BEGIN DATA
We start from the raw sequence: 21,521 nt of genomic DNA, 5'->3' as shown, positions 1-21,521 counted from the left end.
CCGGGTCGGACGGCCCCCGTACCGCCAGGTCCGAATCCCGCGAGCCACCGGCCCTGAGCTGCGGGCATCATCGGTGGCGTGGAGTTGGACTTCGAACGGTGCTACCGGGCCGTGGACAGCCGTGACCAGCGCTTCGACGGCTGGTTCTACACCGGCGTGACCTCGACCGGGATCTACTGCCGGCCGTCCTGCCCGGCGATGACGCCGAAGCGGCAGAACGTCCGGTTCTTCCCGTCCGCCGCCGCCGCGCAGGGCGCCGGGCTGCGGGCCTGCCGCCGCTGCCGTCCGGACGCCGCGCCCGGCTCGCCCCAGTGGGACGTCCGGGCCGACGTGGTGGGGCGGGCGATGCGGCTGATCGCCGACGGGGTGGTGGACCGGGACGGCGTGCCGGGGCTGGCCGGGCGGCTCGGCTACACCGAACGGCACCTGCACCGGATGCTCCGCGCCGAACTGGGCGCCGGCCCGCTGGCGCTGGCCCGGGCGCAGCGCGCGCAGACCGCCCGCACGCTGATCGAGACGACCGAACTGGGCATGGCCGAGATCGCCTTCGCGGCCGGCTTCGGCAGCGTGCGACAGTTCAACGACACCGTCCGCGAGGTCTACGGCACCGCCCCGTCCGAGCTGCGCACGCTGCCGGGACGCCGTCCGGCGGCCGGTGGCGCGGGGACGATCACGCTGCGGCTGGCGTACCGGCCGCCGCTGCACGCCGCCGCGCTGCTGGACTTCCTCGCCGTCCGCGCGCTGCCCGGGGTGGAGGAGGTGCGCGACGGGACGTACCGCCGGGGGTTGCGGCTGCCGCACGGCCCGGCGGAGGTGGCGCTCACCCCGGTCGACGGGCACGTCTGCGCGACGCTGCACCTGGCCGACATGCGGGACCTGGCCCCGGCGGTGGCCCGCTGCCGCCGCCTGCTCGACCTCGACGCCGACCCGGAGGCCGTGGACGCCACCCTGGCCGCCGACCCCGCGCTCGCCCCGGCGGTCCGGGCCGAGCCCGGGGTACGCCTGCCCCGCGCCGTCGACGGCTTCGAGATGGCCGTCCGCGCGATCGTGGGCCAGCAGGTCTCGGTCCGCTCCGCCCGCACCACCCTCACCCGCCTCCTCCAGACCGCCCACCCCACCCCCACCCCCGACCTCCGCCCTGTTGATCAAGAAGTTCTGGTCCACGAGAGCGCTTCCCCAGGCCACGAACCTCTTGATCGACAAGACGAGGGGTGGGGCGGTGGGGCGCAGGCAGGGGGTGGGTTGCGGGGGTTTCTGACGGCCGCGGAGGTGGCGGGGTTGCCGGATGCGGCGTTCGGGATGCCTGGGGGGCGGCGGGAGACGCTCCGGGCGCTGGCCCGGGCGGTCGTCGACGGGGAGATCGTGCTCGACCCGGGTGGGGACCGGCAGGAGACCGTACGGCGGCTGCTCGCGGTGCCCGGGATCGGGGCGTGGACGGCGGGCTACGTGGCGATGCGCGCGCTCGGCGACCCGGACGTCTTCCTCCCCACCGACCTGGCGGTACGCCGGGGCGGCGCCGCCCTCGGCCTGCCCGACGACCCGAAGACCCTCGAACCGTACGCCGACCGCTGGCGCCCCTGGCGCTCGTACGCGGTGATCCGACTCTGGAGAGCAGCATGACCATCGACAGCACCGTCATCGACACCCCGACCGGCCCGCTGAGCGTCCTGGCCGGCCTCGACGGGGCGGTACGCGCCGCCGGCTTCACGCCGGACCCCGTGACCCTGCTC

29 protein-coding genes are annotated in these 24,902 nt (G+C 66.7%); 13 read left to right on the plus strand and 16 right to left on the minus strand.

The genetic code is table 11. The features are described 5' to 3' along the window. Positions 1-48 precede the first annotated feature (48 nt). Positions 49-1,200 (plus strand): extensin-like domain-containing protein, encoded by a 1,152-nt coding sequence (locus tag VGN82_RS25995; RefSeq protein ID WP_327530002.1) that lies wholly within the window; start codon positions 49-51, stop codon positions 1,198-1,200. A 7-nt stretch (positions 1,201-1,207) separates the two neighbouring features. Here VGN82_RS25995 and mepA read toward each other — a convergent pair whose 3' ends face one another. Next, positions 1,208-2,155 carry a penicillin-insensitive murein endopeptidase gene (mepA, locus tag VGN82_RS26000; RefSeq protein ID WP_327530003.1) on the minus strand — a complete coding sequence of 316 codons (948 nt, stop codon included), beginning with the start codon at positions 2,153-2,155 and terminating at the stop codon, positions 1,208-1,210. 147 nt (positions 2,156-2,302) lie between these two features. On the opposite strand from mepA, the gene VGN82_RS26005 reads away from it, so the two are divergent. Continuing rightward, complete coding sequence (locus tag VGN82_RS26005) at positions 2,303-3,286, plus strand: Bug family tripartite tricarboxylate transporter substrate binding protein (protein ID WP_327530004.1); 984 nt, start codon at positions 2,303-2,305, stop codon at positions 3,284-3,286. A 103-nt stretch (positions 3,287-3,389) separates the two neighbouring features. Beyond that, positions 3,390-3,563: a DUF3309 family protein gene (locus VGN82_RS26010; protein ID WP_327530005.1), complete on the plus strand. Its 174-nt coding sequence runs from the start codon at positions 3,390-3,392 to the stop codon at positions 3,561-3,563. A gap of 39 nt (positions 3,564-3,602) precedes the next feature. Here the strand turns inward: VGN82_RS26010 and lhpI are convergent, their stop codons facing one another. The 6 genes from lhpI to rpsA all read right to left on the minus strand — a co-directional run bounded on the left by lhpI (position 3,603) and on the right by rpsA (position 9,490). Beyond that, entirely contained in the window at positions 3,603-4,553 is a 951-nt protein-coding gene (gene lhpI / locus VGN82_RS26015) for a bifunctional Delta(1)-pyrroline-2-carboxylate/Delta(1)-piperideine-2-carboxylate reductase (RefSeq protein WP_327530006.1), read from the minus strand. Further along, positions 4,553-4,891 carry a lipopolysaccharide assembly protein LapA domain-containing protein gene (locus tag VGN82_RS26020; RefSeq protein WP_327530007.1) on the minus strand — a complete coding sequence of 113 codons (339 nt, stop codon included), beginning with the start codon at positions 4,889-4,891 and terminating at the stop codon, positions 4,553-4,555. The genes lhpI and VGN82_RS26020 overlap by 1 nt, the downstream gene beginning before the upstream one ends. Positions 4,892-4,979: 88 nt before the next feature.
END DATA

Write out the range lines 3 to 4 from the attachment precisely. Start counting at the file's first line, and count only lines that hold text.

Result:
29 protein-coding genes are annotated in these 24,902 nt (G+C 66.7%); 13 read left to right on the plus strand and 16 right to left on the minus strand.

The genetic code is table 11. The features are described 5' to 3' along the window. Positions 1-48 precede the first annotated feature (48 nt). Positions 49-1,200 (plus strand): extensin-like domain-containing protein, encoded by a 1,152-nt coding sequence (locus tag VGN82_RS25995; RefSeq protein ID WP_327530002.1) that lies wholly within the window; start codon positions 49-51, stop codon positions 1,198-1,200. A 7-nt stretch (positions 1,201-1,207) separates the two neighbouring features. Here VGN82_RS25995 and mepA read toward each other — a convergent pair whose 3' ends face one another. Next, positions 1,208-2,155 carry a penicillin-insensitive murein endopeptidase gene (mepA, locus tag VGN82_RS26000; RefSeq protein ID WP_327530003.1) on the minus strand — a complete coding sequence of 316 codons (948 nt, stop codon included), beginning with the start codon at positions 2,153-2,155 and terminating at the stop codon, positions 1,208-1,210. 147 nt (positions 2,156-2,302) lie between these two features. On the opposite strand from mepA, the gene VGN82_RS26005 reads away from it, so the two are divergent. Continuing rightward, complete coding sequence (locus tag VGN82_RS26005) at positions 2,303-3,286, plus strand: Bug family tripartite tricarboxylate transporter substrate binding protein (protein ID WP_327530004.1); 984 nt, start codon at positions 2,303-2,305, stop codon at positions 3,284-3,286. A 103-nt stretch (positions 3,287-3,389) separates the two neighbouring features. Beyond that, positions 3,390-3,563: a DUF3309 family protein gene (locus VGN82_RS26010; protein ID WP_327530005.1), complete on the plus strand. Its 174-nt coding sequence runs from the start codon at positions 3,390-3,392 to the stop codon at positions 3,561-3,563. A gap of 39 nt (positions 3,564-3,602) precedes the next feature. Here the strand turns inward: VGN82_RS26010 and lhpI are convergent, their stop codons facing one another. The 6 genes from lhpI to rpsA all read right to left on the minus strand — a co-directional run bounded on the left by lhpI (position 3,603) and on the right by rpsA (position 9,490). Beyond that, entirely contained in the window at positions 3,603-4,553 is a 951-nt protein-coding gene (gene lhpI / locus VGN82_RS26015) for a bifunctional Delta(1)-pyrroline-2-carboxylate/Delta(1)-piperideine-2-carboxylate reductase (RefSeq protein WP_327530006.1), read from the minus strand. Further along, positions 4,553-4,891 carry a lipopolysaccharide assembly protein LapA domain-containing protein gene (locus tag VGN82_RS26020; RefSeq protein WP_327530007.1) on the minus strand — a complete coding sequence of 113 codons (339 nt, stop codon included), beginning with the start codon at positions 4,889-4,891 and terminating at the stop codon, positions 4,553-4,555. The genes lhpI and VGN82_RS26020 overlap by 1 nt, the downstream gene beginning before the upstream one ends. Positions 4,892-4,979: 88 nt before the next feature.